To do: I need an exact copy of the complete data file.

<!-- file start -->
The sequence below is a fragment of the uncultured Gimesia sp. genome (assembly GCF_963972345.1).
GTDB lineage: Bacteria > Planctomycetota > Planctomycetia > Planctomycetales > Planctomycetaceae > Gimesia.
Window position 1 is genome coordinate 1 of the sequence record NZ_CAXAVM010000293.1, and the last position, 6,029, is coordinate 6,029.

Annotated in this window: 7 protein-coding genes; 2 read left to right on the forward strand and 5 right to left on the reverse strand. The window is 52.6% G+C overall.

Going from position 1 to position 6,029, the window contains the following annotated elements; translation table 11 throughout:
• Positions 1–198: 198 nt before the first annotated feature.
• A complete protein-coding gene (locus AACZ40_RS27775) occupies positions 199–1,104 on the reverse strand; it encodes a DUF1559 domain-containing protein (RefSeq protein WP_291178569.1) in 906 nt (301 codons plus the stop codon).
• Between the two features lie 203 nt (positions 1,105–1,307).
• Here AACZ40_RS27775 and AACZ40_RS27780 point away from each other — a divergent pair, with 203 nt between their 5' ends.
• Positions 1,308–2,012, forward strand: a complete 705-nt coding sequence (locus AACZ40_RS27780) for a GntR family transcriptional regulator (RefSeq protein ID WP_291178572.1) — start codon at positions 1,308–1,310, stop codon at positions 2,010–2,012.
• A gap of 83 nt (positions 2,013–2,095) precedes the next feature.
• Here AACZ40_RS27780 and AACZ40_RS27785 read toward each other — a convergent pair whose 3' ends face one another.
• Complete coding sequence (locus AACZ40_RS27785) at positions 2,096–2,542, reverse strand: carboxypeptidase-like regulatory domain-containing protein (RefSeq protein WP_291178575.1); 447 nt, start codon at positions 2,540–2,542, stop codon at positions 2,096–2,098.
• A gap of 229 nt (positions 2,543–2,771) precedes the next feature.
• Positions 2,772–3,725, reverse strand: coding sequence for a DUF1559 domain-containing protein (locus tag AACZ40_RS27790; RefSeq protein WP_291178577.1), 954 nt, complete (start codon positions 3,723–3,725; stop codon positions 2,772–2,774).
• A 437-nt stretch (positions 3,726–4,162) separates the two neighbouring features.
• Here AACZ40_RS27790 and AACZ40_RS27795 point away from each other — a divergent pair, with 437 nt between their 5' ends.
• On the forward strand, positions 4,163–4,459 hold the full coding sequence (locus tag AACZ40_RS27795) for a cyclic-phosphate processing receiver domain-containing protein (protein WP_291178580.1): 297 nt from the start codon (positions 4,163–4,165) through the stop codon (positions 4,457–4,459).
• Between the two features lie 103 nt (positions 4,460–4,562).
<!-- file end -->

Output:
The sequence below is a fragment of the uncultured Gimesia sp. genome (assembly GCF_963972345.1).
GTDB lineage: Bacteria > Planctomycetota > Planctomycetia > Planctomycetales > Planctomycetaceae > Gimesia.
Window position 1 is genome coordinate 1 of the sequence record NZ_CAXAVM010000293.1, and the last position, 6,029, is coordinate 6,029.

Annotated in this window: 7 protein-coding genes; 2 read left to right on the forward strand and 5 right to left on the reverse strand. The window is 52.6% G+C overall.

Going from position 1 to position 6,029, the window contains the following annotated elements; translation table 11 throughout:
• Positions 1–198: 198 nt before the first annotated feature.
• A complete protein-coding gene (locus AACZ40_RS27775) occupies positions 199–1,104 on the reverse strand; it encodes a DUF1559 domain-containing protein (RefSeq protein WP_291178569.1) in 906 nt (301 codons plus the stop codon).
• Between the two features lie 203 nt (positions 1,105–1,307).
• Here AACZ40_RS27775 and AACZ40_RS27780 point away from each other — a divergent pair, with 203 nt between their 5' ends.
• Positions 1,308–2,012, forward strand: a complete 705-nt coding sequence (locus AACZ40_RS27780) for a GntR family transcriptional regulator (RefSeq protein ID WP_291178572.1) — start codon at positions 1,308–1,310, stop codon at positions 2,010–2,012.
• A gap of 83 nt (positions 2,013–2,095) precedes the next feature.
• Here AACZ40_RS27780 and AACZ40_RS27785 read toward each other — a convergent pair whose 3' ends face one another.
• Complete coding sequence (locus AACZ40_RS27785) at positions 2,096–2,542, reverse strand: carboxypeptidase-like regulatory domain-containing protein (RefSeq protein WP_291178575.1); 447 nt, start codon at positions 2,540–2,542, stop codon at positions 2,096–2,098.
• A gap of 229 nt (positions 2,543–2,771) precedes the next feature.
• Positions 2,772–3,725, reverse strand: coding sequence for a DUF1559 domain-containing protein (locus tag AACZ40_RS27790; RefSeq protein WP_291178577.1), 954 nt, complete (start codon positions 3,723–3,725; stop codon positions 2,772–2,774).
• A 437-nt stretch (positions 3,726–4,162) separates the two neighbouring features.
• Here AACZ40_RS27790 and AACZ40_RS27795 point away from each other — a divergent pair, with 437 nt between their 5' ends.
• On the forward strand, positions 4,163–4,459 hold the full coding sequence (locus tag AACZ40_RS27795) for a cyclic-phosphate processing receiver domain-containing protein (protein WP_291178580.1): 297 nt from the start codon (positions 4,163–4,165) through the stop codon (positions 4,457–4,459).
• Between the two features lie 103 nt (positions 4,460–4,562).